Impact of Metabolizing Enzymes on Drug Response of Endocrine Therapy in Breast Cancer

Pilar H Saladores; Jana C Precht; Werner Schroth; Hiltrud Brauch; Matthias Schwab

Disclosures

Expert Rev Mol Diagn. 2013;13(4):349-65. 

In This Article

Impact of CYP2D6 in Endocrine Therapy

The overwhelming evidence of the pharmacokinetic association between CYP2D6 genotype and plasma endoxifen levels has led to the focus of how CYP2D6 genotype translates to tamoxifen outcome. The current understanding is that CYP2D6 matters[54] based on a large study conducted in Germany and the USA.[41] The study included 1325 of mostly postmenopausal patients with ER-positive breast cancer who underwent tamoxifen monotherapy. Patients carrying at least one PM or IM allele had higher rates of recurrence, worse event-free survival and worse disease-free survival compared with those carrying two copies of EM alleles. Overall survival, however, was not statistically different when classified by CYP2D6 genotype. This retrospective study has recently been challenged by pharmacogenetic analyses performed in patients previously investigated for the superiority of tamoxifen versus AI, the ATAC and the BIG 1-98 trials.[55,56] Although these new pharmacogenetic studies did not observe a correlation between CYP2D6 and tamoxifen outcome, it has become clear that their data cannot be interpreted owing to serious methodological issues pointing to the critical issue of DNA source – that is, germline versus tumor genome.[54,57–59] The genomic region surrounding the CYP2D6 locus at chromosome 22q13 is frequently deleted in breast cancer, causing loss of heterozygosity.[60] As the BIG 1-98 and ATAC studies used DNA derived from FFPE,[55,56] the strong departure from Hardy–Weinberg equilibrium of CYP2D6*4 genotypes in their pharmacogenetic studies suggests that their genotyping most likely reflected the tumor and not the constitutional genotype, leading to errors in the prediction of CYP2D6 phenotype and consequently, to false-negative interpretation of study results. As it stands, subsequent studies must now be more carefully designed with regard to the source of DNA and CYP2D6 genotyping methods in order to produce reliable data and interpretation.

Another important issue within the context of molecular CYP2D6 diagnostics for tamoxifen metabolizer phenotype is the possibility of the misclassification of CYP2D6 phenotypes due to insufficient coverage of CYP2D6 alleles by genotyping. It has been clearly shown that it is not sufficient to genotype the *4 allele alone because this will either only detect 70% of PM or misclassify a substantial proportion of subjects (up to 30%) as the wrong phenotype.[40,61]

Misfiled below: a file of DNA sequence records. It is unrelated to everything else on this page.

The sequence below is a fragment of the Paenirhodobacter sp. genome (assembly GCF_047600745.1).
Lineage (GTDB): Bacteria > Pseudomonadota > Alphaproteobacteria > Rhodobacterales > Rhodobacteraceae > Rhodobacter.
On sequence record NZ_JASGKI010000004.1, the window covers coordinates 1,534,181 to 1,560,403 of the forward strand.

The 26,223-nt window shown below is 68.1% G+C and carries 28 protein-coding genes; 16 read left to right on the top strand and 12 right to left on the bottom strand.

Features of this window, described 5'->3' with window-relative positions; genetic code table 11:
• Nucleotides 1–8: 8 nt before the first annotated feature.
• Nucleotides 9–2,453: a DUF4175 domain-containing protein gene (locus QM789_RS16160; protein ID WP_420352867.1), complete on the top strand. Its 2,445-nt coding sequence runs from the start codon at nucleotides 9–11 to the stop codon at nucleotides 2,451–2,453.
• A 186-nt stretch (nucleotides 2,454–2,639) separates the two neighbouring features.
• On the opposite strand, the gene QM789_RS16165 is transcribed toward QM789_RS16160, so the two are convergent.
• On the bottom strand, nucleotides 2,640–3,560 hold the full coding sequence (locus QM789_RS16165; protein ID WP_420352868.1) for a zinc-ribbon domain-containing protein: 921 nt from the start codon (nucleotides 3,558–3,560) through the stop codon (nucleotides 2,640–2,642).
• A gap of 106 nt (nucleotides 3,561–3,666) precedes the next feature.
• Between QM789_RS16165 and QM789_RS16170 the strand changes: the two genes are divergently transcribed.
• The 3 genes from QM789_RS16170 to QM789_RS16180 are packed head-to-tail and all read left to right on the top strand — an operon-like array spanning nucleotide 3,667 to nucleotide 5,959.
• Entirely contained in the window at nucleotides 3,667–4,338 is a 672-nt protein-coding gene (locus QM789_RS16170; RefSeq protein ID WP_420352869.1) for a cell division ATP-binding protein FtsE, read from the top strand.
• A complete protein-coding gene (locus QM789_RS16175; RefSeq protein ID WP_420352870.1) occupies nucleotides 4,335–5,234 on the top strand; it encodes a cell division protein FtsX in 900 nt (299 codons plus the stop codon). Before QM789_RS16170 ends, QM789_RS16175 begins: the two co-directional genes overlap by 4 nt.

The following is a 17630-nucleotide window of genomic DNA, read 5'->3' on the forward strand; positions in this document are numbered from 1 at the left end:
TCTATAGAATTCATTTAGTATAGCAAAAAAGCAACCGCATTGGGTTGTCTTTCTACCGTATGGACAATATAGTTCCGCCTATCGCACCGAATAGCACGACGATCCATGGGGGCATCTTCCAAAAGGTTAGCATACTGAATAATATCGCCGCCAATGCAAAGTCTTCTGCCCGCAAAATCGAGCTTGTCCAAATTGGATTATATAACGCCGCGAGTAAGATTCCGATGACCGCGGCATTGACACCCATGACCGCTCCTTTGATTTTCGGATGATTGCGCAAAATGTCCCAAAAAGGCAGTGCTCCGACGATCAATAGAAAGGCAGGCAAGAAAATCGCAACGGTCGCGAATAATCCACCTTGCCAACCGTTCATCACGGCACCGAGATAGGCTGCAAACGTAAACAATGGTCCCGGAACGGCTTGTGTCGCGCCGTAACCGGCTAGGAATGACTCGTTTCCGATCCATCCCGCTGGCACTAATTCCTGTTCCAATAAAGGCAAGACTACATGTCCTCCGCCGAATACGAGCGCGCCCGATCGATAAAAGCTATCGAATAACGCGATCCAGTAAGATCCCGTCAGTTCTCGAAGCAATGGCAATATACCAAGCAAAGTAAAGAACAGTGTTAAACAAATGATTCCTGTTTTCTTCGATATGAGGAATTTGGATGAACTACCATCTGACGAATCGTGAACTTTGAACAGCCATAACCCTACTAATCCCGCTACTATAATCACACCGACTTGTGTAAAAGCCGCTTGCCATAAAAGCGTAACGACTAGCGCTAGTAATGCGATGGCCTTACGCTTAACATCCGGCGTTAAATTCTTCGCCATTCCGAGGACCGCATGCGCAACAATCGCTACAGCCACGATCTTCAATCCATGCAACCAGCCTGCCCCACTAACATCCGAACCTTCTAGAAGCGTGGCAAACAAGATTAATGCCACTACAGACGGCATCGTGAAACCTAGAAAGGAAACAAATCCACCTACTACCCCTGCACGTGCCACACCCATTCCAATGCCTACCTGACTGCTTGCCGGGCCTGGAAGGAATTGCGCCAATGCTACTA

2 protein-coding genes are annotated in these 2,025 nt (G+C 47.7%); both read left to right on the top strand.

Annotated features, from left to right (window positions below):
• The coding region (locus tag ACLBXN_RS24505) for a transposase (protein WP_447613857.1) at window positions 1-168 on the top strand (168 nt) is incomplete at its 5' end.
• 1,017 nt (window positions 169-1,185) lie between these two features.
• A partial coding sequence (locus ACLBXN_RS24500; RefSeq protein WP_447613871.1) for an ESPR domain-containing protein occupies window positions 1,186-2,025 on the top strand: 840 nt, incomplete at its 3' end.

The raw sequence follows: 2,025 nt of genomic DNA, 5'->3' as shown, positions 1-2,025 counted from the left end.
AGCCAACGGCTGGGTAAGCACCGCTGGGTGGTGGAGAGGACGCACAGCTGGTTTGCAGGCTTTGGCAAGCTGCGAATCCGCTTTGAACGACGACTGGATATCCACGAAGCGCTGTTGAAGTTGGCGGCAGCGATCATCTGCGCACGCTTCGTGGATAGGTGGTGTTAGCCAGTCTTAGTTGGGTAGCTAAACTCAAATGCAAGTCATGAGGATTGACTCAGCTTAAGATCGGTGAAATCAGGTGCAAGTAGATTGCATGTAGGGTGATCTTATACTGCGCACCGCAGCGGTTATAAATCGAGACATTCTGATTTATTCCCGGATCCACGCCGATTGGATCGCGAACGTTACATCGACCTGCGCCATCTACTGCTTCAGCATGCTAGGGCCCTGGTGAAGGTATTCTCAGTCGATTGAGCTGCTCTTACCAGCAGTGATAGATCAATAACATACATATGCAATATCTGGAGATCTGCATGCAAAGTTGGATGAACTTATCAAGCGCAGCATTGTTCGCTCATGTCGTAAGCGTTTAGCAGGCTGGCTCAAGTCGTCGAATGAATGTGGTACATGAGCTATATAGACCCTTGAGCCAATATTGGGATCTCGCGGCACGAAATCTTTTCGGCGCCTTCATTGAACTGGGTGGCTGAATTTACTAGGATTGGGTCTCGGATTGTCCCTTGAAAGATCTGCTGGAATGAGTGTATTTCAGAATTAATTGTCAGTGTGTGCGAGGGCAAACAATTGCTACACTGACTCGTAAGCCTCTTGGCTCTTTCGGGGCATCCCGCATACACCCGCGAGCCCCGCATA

As discussed in the previous section, phenocopying is a major confounder of the CYP2D6 phenotype as comedication with inhibitors like SSRIs may result in diminished tamoxifen efficacy and decreased clinical benefit. Altogether, Table 4 summarizes the major confounders based on CYP2D6 genotype-predicted phenotypes that may impact tamoxifen outcome and have so far been discussed in this review. In addition, it is important to note that a single factor alone is not sufficient in explaining the frequently observed heterogeneity in CYP2D6 outcome studies. In fact, clinical outcome is influenced not only by genetic factors, but also by a combination of several nongenetic factors: combination therapies, nonadherence, increased tamoxifen dosing, AI switch during endocrine therapy and so on.[62]

While the technical issues require thorough attention in CYP2D6 genotyping, it is of interest that a most recent study showed that PMs derived a slight clinical benefit when switching from tamoxifen to AIs during their 5-year treatment compared with those who remained on tamoxifen for the entire duration of therapy.[63] This crossover study calls attention to the fact that AI use may be clinically advantageous, which is in line with the notion that CYP2D6 PM patients have less benefit from tamoxifen as compared with EM patients.[41] Therefore, CYP2D6 molecular diagnostics can provide a means to identify patients poorly responding to tamoxifen and allows for evidence-based assignments of AI treatment, thereby improving clinical outcome.

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